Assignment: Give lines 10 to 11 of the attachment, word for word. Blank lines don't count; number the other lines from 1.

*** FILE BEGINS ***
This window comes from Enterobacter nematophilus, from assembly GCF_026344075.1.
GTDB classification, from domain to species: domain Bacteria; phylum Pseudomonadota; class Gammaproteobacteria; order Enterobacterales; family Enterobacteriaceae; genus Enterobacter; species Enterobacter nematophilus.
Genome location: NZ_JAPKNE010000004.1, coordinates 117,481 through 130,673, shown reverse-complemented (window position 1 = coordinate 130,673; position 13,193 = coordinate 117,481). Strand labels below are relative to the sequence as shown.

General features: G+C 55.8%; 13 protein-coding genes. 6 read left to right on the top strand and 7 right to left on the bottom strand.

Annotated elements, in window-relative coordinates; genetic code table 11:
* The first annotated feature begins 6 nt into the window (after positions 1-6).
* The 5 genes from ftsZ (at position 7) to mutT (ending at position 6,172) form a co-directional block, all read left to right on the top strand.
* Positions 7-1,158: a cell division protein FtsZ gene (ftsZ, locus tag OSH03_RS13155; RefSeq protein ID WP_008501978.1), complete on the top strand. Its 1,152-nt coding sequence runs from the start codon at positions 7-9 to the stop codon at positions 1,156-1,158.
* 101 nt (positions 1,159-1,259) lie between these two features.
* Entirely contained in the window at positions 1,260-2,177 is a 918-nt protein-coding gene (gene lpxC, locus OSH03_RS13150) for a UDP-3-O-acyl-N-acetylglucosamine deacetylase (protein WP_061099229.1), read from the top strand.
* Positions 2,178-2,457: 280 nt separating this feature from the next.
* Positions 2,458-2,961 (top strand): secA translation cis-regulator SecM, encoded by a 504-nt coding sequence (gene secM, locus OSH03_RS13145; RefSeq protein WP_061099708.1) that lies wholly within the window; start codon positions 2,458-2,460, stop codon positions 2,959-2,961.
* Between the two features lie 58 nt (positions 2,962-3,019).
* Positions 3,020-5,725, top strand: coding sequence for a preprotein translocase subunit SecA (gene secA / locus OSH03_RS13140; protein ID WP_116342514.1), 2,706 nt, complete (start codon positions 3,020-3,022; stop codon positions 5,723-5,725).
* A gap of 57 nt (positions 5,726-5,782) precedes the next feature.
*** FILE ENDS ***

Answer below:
* Entirely contained in the window at positions 1,260-2,177 is a 918-nt protein-coding gene (gene lpxC, locus OSH03_RS13150) for a UDP-3-O-acyl-N-acetylglucosamine deacetylase (protein WP_061099229.1), read from the top strand.
* Positions 2,178-2,457: 280 nt separating this feature from the next.